[coreboot] Possible security enhancement?
rminnich at gmail.com
Thu Feb 21 21:55:13 CET 2008
On Thu, Feb 21, 2008 at 12:10 PM, Paul Millar <paul at astro.gla.ac.uk> wrote:
> Apparently, the problem here is DRAM doesn't fade fast enough. If the reboot
> is fast, then the memory contents are preserved, so exposing the in-memory
> cache of the disk encryption key. Boot off a memory stick and one can
> analysis the memory's content.
yes, this is a problem and has been for as long as DRAM has been
around. I kept wondering if anyone would notice :-)
I used to debug DRAM-based micros by power cycling them and then
dumping DRAM. Most of it survived. I won't even mention how long ago
> The (perhaps flippant ;-) remark from "bootman" about storing the keys
> somewhere where the data will be erased by the BIOS led me to wonder if
> coreboot could do something like this.
yes, very easily.
> Perhaps coreboot could add the option of wipe the memory contents before
> handing over to the payload, maybe a "wipe-memory" payload that fails over to
> the next, main payload?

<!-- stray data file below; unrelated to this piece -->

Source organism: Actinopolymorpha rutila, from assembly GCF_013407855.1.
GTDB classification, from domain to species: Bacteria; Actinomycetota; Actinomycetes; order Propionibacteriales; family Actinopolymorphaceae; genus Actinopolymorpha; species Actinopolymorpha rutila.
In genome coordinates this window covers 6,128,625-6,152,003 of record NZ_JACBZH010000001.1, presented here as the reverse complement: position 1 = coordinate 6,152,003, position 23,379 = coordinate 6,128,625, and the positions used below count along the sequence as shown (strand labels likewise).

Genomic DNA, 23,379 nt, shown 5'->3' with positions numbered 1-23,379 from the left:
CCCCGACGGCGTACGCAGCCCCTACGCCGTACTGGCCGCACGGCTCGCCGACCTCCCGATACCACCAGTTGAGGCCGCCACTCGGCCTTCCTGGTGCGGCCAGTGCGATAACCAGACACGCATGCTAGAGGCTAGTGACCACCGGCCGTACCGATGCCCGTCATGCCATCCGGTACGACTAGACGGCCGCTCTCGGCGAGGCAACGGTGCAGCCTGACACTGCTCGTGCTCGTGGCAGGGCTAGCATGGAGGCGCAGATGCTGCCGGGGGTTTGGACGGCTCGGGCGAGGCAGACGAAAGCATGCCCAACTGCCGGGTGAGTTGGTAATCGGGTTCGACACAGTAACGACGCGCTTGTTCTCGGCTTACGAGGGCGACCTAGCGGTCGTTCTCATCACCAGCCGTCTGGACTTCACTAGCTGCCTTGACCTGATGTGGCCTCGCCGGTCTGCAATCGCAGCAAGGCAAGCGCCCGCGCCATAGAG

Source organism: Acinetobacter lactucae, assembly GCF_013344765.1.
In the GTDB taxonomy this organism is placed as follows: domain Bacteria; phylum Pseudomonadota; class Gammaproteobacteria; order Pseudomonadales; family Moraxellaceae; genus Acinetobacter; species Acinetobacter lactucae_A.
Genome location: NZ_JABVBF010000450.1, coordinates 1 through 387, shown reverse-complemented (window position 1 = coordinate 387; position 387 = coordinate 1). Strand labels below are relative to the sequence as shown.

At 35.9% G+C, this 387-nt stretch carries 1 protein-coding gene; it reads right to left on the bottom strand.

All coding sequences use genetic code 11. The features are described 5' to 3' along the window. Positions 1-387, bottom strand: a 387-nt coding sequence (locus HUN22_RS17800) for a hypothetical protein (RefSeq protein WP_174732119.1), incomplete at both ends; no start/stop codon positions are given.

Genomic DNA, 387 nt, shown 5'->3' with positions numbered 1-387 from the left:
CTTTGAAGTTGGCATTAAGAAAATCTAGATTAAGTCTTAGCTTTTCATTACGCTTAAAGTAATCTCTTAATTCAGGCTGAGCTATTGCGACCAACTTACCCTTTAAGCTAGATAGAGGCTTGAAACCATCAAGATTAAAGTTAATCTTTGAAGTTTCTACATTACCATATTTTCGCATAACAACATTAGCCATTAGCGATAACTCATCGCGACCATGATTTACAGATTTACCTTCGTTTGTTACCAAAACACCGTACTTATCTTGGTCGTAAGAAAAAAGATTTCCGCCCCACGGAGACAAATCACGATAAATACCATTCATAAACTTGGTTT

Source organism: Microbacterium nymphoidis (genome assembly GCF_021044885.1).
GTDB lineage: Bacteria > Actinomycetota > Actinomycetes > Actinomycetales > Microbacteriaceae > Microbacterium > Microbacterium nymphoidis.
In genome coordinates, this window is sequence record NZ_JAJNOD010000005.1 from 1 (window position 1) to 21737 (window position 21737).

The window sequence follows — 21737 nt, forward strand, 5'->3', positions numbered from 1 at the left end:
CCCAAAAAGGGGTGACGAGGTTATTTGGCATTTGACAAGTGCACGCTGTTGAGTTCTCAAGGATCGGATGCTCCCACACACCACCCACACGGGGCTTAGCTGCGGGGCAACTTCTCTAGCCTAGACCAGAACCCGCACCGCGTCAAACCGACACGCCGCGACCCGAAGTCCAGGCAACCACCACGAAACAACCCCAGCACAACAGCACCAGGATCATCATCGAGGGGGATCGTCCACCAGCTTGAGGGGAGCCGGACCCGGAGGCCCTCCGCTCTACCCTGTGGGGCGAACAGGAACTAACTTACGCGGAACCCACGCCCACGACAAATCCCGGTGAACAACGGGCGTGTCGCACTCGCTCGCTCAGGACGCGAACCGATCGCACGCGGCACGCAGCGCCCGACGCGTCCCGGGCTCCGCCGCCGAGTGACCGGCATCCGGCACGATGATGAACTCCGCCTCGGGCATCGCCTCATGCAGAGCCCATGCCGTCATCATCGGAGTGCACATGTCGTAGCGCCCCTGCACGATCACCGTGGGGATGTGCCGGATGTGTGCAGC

We could do it in initram with no trouble.
You pretty much have to do a full memory write to reset the ECC tags
anyway (note: NOT zero. Just write). I'm kind of opposed to zeroing
memory, since frequently, you want the contents of memory for
port-mortem. That said, I'm surprised their attack worked since I
assumed all those wonderful "secure" BIOSes -- such as EFI -- would
zero all of memory. There must be something else going on here. Oh,
there is -- they turned off memory wipe. I'm not that astonished, I'm
surprised that anyone is ... DRAM retention is a widely known issue.
>If erasing the whole memory would take too long,
> could it wipe some part of the memory and (by convention) that part of the
> memory be used for storing secrets?
HMM, the K8 has 3.2 GB/sec memory bw at minimum. Put 128 GB on a
single CPU ->40 seconds. People might get upset. But people who care
about security should not.
It's funny. Those incredibly slow BIOSes disable a very important
security item to get faster boot :-)
> Neither offers a completely solution to the problem: apparently, as the
> temperature is lowered, the data in DRAM will survive longer---at liquid
> Nitrogen temperatures it can last for hours---but perhaps it could help.
The problem is easily solved -- on some machines, it should not be
possible to disable (at minimum) a full zero'ing of memory.
Neat paper though. It makes a widely known but not much discussed
problem more widely known.
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